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The Environment in Israel:
Environmental Research

By Shoshana Gabbay





Historic Overview


Landscape Conservation

Water Quality

Air Quality

Marine & Coastal Environment

Solid Waste

Hazardous Substances

Environmental Research

Toward a
Sustainable Future





Field of mirrors at the Weizmann Institute of Science
Photo: M.Koren

In a country where land, water, energy and other natural resources are limited, environmental research is not a luxury — it is a matter of survival. In order to absorb and feed a rapidly growing population while developing advanced industries, Israel has had to find ways to use every available meter of land, ray of sunshine and drop of water. At the same time, it has had to ensure that its intensive use of resources would not harm the environment. Yet, paradoxically, these very constraints have challenged Israeli scientists to develop a host of new technologies — placing Israel at the forefront of world developments in a number of environmental fields.


For example, as a country plagued by water scarcity, Israel has been forced to develop its water sources in innovative ways. It has become a world leader in the development of drip irrigation, a technique by which relatively small amounts of water are delivered directly to the roots of plants. These techniques have the further advantage of reducing adverse environmental impacts associated with continuous irrigation, such as increased salination. By enabling farmers to deliver precise quantities of fertilizers as well as water directly to the plant, fertilizer contamination of soils and groundwater is also reduced.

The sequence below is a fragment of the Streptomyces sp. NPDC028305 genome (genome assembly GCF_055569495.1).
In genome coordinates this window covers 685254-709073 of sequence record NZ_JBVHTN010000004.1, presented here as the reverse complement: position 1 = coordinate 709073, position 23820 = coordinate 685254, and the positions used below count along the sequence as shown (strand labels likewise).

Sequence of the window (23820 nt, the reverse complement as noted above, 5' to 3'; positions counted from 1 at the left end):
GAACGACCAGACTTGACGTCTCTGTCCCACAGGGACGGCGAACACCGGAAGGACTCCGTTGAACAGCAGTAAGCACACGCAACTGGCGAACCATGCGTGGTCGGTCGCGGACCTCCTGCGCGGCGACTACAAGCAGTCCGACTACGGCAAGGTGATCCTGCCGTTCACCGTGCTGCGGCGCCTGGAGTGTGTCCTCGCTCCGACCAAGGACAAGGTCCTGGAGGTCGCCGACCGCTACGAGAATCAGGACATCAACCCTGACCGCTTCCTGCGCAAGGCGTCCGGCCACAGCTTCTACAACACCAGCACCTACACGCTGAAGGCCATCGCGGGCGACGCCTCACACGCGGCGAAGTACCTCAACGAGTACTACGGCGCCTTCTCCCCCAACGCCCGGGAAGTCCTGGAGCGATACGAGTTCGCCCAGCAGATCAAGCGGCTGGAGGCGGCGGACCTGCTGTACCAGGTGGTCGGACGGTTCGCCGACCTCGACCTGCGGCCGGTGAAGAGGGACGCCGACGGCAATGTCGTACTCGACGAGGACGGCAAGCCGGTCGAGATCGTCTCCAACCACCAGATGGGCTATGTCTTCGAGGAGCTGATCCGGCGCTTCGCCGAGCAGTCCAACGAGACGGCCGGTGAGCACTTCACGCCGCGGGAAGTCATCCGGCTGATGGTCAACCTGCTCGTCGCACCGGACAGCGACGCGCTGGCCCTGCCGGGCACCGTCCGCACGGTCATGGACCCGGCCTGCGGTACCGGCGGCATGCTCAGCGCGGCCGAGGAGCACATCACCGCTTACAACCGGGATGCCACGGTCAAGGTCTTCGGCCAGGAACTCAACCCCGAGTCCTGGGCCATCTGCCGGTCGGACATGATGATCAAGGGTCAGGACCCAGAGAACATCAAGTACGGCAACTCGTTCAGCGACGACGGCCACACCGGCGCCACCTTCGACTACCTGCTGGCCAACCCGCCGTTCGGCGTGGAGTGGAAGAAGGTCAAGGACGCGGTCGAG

Israel's water scarcity problem is exacerbated by the fact that over half of the country's land area is an arid desert. Strategies implemented since the establishment of the State in 1948 have succeeded in combating desertification. As a world leader in arid zone management, including afforestation, water harvesting, water and soil conservation and use of saline water, Israel is taking an active part in regional and international efforts to combat desertification.


Because the country has almost no natural fuel sources, it has become a world pioneer in the use of solar energy. Today, all new buildings are equipped with solar water heaters. On the research front, the Solar Tower at the Weizmann Institute of Science in Rehovot boasts a 3000-kilowatt facility, which enables technologies to be tested on a large scale. Major features include a field of 64 computer-controlled mirrors which track the movement of the sun. In Israel's arid south, the National Solar Energy Center at Ben-Gurion University of the Negev in Be'er Sheva is testing and demonstrating a variety of solar-powered thermal and photovoltaic technologies. The center makes it possible to take a new idea from the initial laboratory stage right through to final, large-scale testing in the sun-soaked Negev desert.


Israel is well known for its landmark agricultural achievements, aided by extensive scientific research. Today, as the dangers of chemical control are becoming more evident, Israeli scientists are pursuing less harmful agricultural control methods, replacing chemicals with biological measures and other, safer options. One promising direction is biological control, largely pioneered by Kibbutz Sde Eliyahu in the Beit She'an Valley and implemented in several agricultural areas throughout the country. Among other projects, the Kibbutz is utilizing barn owls and kestrels, two of the most abundant raptors in Israel, as an environmentally friendly and economically "profitable solution for eliminating rodents from agricultural fields and plantations.


While most of Israel's environmental research is designed to help solve local problems, several studies are geared toward solving global problems as well. Thus, for example, major efforts are invested in reducing the use of methyl bromide, a chemical fumigant which has traditionally been used worldwide to destroy insect and nematode pests in the topsoil. Recommendations have been made on the use of agrotechniques such as solarization, steam sterilization, resistant varieties, crop rotation, and detached growing media.